Wild Fire by Nelson DeMille
This book is a follow-up to his novel Night Fall, which previously earned 4 zombie heads. I ripped through it in 2 days over the holiday break at the in-laws’.
As with Night Fall, this book features many of the same characters (including the protagonist, naturally), and the plot device is essentially the same: One particular NYPD cop (retired) works for some anti-terrorism task force, and he becomes privy to hints of some deep-dark government secrets, which he absolutely must investigate. Sure, it’s fodder for all those conspiracy-theorist nutbags, but it’s fiction. It doesn’t help that the author does very little to dissuade said whackjobs, and even hints at the possibility of real-world parallels to his plot.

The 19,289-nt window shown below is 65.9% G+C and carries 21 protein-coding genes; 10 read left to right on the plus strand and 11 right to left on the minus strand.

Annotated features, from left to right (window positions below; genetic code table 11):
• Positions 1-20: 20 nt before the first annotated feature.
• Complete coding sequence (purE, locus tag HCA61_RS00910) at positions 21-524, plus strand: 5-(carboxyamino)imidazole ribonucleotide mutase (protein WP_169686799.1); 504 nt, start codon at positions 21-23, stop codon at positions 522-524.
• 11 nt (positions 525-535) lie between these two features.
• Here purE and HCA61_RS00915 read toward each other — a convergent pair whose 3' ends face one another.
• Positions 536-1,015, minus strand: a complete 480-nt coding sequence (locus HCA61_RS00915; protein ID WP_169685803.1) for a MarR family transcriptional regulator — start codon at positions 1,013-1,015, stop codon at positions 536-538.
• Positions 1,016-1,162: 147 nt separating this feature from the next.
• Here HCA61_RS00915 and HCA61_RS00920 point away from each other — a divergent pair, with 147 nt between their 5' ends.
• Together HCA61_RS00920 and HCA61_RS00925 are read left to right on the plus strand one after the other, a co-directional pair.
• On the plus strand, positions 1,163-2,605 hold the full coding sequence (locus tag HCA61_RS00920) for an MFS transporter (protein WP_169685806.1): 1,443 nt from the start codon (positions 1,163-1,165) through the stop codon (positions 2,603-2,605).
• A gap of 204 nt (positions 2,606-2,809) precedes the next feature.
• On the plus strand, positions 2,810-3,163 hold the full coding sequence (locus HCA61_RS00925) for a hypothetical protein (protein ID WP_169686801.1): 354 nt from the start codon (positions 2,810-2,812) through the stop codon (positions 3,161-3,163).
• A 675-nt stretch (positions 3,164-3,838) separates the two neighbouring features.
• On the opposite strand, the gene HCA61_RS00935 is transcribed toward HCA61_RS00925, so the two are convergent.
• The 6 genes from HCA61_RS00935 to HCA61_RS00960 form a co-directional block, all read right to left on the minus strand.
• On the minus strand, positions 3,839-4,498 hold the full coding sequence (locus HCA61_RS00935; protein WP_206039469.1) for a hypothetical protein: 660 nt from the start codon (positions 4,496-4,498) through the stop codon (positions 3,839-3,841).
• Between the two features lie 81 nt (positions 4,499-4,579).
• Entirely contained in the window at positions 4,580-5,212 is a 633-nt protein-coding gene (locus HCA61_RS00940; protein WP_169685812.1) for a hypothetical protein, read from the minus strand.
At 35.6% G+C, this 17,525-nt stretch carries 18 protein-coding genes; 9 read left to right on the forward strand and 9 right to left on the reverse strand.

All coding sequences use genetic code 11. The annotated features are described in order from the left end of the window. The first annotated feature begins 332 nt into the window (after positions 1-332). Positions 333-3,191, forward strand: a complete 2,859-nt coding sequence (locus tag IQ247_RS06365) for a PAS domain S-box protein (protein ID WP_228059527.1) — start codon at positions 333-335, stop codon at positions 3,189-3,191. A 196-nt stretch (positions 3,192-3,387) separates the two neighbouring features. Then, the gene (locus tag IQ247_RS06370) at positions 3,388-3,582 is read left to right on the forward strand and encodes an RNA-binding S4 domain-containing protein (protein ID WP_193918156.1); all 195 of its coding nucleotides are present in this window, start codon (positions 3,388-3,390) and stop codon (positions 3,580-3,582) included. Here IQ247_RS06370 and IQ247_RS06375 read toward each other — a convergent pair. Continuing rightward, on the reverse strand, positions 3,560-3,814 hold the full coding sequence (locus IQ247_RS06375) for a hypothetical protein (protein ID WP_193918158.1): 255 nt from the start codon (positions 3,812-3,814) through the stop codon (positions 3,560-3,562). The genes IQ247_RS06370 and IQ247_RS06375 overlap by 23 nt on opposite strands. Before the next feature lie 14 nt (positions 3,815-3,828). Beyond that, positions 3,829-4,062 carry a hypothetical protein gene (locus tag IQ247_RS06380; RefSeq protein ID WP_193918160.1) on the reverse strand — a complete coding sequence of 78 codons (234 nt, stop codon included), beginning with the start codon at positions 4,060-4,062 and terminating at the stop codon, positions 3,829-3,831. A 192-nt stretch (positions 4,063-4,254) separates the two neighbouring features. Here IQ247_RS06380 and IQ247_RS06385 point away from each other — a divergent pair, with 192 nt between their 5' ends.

I guess that shit sells books.
If the premise was anywhere near believable, would the author have to drop a bit of wink-wink-nudge-nudge in the prologue? Absolutely not; his novel would establish that on its own. It’s exactly this pretense of plausibility that makes me knock off a couple of points.
If you’re willing to suspend your disbelief (hard to do given the above), it’s still a pretty good read.